Written by Maria Athayde
It is a funny thing how the past is a window into the present and the present is a window into the past. That was the overwhelming feeling I had after watching Attica. To backtrack, Attica recounts in painstaking detail the story behind the largest prison rebellion in US history which started on October 9th, 1971 in Attica, New York. But behind the rebellion this documentary tells a much bigger story. It tells us the story about a system that is meant to keep people down. Using historical footage, surveillance videos, audio recordings, and first person testimony, director Stanley Nelson Jr. expertly crafts a story about humanity. Nelson Jr. reminds us about the prisoners’ humanity and indicts a system that is meant to keep men in chains.
It is the testimony and first person account of former inmates that participated in the rebellion that bring this story to life. Former inmates systematically recount the racist administration network and brutalization they suffered behind the prison walls. Examples of this brutalization included beating inmates with lead pipes, feeding pork to Muslim inmates, poor sanitary conditions, and lack of an infirmary for treatment. In their own words, inmates recounted that they did not cease being human just because they broke the law, but they were treated in a way that made it seem as if they no longer had basic human rights or dignities. This narrative and tension is the throughline through the majority of the documentary. Nelson does not stray away from this recounting until the last quarter of the documentary where it culminates in a brutal, shocking, and infuriating last 30 minutes that documents the death of 33 inmates.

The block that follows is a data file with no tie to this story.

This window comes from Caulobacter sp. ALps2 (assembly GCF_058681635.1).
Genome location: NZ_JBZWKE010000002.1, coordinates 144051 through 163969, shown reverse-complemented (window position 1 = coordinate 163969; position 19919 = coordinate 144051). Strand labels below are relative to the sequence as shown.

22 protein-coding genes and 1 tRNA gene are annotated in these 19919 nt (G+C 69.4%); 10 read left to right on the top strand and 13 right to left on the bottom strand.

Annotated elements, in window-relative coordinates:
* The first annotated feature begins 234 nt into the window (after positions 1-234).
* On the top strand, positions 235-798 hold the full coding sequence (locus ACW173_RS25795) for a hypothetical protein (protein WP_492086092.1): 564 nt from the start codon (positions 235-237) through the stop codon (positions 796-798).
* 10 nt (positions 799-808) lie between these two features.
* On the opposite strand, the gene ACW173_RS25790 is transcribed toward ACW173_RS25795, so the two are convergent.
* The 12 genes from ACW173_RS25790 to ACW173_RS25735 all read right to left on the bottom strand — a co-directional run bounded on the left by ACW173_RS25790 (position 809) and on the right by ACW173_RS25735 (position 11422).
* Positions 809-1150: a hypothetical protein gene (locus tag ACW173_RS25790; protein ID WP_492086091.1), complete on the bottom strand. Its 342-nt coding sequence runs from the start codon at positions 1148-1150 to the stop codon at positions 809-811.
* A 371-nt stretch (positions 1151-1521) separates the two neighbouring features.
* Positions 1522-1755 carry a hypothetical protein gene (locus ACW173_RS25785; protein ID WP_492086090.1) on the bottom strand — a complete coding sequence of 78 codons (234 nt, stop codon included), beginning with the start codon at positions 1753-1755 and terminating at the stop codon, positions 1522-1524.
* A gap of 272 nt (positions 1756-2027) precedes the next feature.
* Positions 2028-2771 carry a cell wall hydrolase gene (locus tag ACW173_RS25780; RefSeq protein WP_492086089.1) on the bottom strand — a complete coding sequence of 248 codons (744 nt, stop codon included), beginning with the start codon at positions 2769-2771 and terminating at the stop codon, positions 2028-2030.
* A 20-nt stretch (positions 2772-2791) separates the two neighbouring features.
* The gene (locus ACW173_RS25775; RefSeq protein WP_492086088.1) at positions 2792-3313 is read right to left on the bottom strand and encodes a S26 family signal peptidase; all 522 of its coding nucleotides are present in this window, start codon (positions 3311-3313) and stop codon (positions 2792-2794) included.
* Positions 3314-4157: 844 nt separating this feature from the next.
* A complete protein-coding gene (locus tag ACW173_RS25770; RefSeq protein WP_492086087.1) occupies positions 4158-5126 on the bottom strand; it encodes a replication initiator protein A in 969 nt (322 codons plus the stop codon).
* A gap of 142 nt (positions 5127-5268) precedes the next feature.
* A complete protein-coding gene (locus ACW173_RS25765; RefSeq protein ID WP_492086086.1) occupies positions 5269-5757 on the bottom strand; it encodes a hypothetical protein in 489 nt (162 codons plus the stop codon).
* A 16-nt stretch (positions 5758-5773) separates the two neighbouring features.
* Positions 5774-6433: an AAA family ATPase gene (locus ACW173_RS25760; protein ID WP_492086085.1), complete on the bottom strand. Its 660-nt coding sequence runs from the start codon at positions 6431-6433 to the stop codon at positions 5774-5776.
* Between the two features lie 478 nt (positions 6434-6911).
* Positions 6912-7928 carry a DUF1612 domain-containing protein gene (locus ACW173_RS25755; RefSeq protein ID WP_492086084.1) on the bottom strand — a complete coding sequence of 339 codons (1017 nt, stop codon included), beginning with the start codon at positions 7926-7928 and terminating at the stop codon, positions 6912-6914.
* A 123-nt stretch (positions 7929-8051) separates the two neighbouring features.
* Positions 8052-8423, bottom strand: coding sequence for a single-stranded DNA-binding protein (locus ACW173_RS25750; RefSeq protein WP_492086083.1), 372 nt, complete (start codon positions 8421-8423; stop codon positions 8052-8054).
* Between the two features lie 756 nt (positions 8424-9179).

The ending of this story sounds too familiar with our present moment. Among inmates and prison guards 43 men died. Unsurprisingly zero convictions were given to the state police who were sent in by Governor Rockefeller to gain control of the prison. This is an important piece of historical filmmaking that documents our broken prisons system and the lack of humanity that is ascribed to prisoners. Ultimately, what made this documentary excel were former inmates’ willingness to share their stories in their own words and Nelson’s ability to craft a story that reminds us of our shared humanity to matter the circumstances.